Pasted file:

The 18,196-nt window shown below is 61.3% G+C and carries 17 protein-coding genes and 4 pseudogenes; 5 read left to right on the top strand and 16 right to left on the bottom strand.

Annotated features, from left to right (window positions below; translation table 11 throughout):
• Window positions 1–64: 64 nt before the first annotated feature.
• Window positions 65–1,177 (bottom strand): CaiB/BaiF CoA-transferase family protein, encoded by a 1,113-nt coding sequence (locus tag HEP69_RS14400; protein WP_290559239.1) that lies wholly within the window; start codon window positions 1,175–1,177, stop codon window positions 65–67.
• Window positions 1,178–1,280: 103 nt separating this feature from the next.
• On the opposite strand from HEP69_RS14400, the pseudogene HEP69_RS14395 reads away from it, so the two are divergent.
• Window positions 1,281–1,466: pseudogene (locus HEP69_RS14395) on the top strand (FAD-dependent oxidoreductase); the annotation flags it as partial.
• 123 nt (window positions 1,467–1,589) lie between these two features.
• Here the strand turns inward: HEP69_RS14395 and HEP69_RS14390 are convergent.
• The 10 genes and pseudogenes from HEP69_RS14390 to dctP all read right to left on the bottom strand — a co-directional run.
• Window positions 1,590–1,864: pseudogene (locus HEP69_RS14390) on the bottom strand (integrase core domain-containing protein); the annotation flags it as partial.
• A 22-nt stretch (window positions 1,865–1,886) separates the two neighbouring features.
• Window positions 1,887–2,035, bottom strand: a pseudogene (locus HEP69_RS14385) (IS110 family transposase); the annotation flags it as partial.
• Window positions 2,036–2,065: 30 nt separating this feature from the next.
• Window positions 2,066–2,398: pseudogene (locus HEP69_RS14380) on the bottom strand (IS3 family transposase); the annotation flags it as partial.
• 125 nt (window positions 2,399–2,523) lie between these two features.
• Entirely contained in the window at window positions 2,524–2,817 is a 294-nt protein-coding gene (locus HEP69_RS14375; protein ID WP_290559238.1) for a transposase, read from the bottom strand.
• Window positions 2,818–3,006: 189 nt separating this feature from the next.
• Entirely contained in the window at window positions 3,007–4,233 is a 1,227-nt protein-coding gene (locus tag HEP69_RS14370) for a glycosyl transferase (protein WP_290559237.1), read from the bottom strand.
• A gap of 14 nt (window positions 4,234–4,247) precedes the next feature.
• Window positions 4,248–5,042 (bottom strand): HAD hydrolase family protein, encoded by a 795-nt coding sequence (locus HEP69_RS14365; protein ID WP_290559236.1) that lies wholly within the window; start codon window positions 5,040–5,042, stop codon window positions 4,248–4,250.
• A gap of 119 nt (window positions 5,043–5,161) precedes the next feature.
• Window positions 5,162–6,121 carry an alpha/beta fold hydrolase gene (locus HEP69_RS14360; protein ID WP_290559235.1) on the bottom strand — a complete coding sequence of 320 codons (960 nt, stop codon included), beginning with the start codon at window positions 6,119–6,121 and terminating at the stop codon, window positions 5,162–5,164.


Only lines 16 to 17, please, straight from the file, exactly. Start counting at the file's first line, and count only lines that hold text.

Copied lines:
• 125 nt (window positions 2,399–2,523) lie between these two features.
• Entirely contained in the window at window positions 2,524–2,817 is a 294-nt protein-coding gene (locus HEP69_RS14375; protein ID WP_290559238.1) for a transposase, read from the bottom strand.